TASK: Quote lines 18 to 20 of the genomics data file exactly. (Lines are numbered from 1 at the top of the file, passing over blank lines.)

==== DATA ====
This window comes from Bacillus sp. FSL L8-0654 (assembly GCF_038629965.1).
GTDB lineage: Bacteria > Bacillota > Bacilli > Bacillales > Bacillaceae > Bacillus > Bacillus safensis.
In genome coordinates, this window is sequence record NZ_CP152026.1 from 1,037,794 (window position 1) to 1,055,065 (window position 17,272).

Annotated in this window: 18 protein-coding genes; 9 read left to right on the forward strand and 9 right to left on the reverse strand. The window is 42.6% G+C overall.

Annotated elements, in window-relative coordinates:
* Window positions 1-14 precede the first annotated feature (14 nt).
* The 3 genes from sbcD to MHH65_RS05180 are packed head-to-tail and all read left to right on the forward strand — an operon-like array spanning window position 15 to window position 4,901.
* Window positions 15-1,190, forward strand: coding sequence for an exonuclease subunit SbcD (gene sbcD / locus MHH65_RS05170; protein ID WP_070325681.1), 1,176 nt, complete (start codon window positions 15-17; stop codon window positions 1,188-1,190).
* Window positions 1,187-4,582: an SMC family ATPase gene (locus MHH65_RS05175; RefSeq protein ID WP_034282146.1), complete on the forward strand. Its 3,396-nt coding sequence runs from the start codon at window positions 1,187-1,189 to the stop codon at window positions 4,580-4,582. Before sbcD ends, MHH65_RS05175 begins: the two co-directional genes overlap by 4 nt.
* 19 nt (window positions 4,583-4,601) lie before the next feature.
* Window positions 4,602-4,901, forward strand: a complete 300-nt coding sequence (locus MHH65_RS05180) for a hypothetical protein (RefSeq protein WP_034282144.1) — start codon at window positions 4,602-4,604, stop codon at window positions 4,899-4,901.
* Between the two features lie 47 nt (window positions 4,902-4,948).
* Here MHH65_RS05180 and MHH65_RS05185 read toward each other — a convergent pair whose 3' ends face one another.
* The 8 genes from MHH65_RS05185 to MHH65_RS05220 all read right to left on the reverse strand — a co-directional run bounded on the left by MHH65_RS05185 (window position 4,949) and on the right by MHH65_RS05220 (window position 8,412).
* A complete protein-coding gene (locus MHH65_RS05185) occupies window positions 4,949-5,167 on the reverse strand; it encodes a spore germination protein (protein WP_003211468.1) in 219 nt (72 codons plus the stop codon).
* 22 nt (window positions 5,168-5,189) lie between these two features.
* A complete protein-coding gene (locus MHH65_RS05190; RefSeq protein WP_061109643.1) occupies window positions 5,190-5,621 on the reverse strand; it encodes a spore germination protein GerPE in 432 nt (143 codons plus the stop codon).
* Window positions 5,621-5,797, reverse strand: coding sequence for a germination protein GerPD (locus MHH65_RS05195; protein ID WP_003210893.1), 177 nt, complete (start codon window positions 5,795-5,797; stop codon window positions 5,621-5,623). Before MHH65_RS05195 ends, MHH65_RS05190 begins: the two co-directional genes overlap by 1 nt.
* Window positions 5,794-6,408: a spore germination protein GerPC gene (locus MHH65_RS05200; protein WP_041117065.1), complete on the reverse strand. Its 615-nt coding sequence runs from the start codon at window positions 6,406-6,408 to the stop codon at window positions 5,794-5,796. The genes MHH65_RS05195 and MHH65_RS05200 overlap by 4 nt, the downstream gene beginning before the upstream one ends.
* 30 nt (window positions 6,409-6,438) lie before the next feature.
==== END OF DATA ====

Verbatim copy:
* Window positions 5,621-5,797, reverse strand: coding sequence for a germination protein GerPD (locus MHH65_RS05195; protein ID WP_003210893.1), 177 nt, complete (start codon window positions 5,795-5,797; stop codon window positions 5,621-5,623). Before MHH65_RS05195 ends, MHH65_RS05190 begins: the two co-directional genes overlap by 1 nt.
* Window positions 5,794-6,408: a spore germination protein GerPC gene (locus MHH65_RS05200; protein WP_041117065.1), complete on the reverse strand. Its 615-nt coding sequence runs from the start codon at window positions 6,406-6,408 to the stop codon at window positions 5,794-5,796. The genes MHH65_RS05195 and MHH65_RS05200 overlap by 4 nt, the downstream gene beginning before the upstream one ends.
* 30 nt (window positions 6,409-6,438) lie before the next feature.